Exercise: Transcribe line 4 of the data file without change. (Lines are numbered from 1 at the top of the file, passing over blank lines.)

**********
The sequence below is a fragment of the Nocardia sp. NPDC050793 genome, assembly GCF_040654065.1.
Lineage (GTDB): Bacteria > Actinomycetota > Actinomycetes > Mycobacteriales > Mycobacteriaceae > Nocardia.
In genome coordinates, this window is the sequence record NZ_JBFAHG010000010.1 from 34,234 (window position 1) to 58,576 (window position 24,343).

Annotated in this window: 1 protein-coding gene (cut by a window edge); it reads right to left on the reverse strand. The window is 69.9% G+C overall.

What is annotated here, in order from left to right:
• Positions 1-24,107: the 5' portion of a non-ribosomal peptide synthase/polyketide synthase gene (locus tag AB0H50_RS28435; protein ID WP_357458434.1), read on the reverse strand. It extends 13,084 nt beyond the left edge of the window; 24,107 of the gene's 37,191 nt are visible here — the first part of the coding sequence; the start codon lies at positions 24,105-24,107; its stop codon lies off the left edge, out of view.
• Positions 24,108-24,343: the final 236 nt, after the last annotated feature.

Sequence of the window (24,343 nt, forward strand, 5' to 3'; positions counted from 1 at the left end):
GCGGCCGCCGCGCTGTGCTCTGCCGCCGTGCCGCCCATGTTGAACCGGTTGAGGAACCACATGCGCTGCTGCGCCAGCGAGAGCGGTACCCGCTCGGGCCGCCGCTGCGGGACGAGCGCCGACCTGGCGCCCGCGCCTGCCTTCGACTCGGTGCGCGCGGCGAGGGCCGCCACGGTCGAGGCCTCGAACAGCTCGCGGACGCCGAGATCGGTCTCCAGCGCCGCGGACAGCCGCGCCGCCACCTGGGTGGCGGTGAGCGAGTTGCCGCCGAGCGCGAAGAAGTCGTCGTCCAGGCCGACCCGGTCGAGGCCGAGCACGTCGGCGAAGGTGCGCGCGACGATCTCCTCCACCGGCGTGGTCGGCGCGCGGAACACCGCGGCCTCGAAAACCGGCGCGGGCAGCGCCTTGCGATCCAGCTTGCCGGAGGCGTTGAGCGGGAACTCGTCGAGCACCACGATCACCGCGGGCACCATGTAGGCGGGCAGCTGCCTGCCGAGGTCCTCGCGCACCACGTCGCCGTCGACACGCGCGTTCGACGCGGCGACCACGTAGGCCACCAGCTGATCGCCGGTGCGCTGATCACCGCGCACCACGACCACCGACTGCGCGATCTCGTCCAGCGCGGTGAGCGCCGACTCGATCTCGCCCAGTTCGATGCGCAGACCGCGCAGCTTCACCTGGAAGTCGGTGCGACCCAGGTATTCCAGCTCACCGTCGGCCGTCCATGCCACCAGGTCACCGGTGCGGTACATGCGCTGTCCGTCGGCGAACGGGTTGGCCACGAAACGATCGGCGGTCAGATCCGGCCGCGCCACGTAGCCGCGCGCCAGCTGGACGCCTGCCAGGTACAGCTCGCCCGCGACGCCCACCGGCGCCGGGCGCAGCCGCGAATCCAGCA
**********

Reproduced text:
Annotated in this window: 1 protein-coding gene (cut by a window edge); it reads right to left on the reverse strand. The window is 69.9% G+C overall.